In the last session, the euro closed at 7.88 quetzales on average, which meant a change of 2.12% compared to the 7.72 quetzales on average the previous day.
Regarding the last seven days, the euro registers a rise of 1.92%; although in the last year it still accumulates a decrease of 11.08%. As for the changes of this day with respect to previous days, it chained three consecutive dates in positive. The volatility of the last seven days was slightly lower than that accumulated in the last year, appearing as a value with fewer changes than expected recently.
The quetzal is the legal currency used in Guatemala and was created when the Monetary Law enacted in 1924 was issued, when then President José María Orellana ordered the substitution of the Guatemalan peso.
The Guatemalan currency is currently divided into one hundred cents and in its beginnings it had a value of 10 cents above the US dollar until in 1980 it fell to par, recovering months later.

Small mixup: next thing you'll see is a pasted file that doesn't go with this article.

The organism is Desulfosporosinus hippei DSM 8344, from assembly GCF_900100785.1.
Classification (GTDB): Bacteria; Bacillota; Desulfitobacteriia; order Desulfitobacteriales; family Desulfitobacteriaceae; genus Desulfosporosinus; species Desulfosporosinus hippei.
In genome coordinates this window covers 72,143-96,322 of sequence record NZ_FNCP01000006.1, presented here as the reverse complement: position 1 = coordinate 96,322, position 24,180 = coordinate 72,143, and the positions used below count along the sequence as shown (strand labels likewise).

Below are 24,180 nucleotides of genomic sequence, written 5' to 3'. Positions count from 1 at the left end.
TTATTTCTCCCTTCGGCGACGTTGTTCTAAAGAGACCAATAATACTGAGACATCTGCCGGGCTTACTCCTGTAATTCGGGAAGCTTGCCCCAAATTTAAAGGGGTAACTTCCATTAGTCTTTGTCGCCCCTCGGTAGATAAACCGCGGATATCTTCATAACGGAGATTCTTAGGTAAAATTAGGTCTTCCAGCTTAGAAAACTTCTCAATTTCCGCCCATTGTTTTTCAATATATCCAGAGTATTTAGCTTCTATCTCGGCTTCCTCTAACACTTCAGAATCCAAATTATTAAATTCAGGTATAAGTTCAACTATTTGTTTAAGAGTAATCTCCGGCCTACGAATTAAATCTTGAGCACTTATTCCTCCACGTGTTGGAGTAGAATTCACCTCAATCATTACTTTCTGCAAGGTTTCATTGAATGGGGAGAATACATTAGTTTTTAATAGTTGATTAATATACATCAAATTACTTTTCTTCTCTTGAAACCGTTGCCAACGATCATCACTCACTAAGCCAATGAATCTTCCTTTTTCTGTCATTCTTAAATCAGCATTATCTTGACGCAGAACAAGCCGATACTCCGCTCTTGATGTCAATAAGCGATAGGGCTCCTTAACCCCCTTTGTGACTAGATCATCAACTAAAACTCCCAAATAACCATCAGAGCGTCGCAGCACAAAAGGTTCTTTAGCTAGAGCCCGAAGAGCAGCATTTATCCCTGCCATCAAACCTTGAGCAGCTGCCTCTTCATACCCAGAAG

Currently the quetzal is equivalent to 7.50 units per US dollar and 9.25 units per euro, thus becoming one of the 30 monetary units in Latin America and the world to be one of the most stable.
The body in charge of regulating the creation of the currency is the Bank of Guatemala and today there are coins of 5, 10, 25 and 50 cents of quetzal and 1 quetzal, while bills of 1, 5, 10 circulate. , 20, 50, 100 and 200 quetzals.
In its attempts to lower the production prices of the coins, the government has sought to introduce coins with different materials such as opting for steel instead of nickel or brass-plated steel.
According to official figures, in economic matters, the Guatemalan government has assured that the Gross Domestic Product (GDP) grew by 7.5% at the end of 2021, a growth not seen for 40 years.
On the other hand, the International Monetary Fund (IMF) forecasts that by 2022 the Guatemalan economy will continue with a positive performance driven in part by foreign trade, remittances from the United States and a considerable drop in inflation.
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